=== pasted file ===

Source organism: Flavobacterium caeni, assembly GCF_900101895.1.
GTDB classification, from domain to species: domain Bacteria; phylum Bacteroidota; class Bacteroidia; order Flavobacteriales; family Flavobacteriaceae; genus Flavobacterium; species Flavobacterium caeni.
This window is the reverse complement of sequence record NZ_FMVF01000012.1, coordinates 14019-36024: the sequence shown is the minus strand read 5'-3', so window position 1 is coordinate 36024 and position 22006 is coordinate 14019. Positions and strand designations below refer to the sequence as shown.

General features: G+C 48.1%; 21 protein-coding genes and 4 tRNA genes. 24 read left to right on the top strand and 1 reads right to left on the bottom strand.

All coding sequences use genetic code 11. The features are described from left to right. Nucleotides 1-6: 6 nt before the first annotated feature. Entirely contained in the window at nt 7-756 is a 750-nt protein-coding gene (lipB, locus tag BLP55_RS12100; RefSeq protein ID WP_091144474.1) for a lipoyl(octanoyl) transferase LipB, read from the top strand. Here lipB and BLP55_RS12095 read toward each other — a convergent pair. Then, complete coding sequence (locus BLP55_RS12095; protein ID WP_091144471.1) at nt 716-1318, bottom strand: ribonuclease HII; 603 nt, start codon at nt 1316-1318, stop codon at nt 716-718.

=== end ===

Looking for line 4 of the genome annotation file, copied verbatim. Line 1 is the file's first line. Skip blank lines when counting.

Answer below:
General features: G+C 48.1%; 21 protein-coding genes and 4 tRNA genes. 24 read left to right on the top strand and 1 reads right to left on the bottom strand.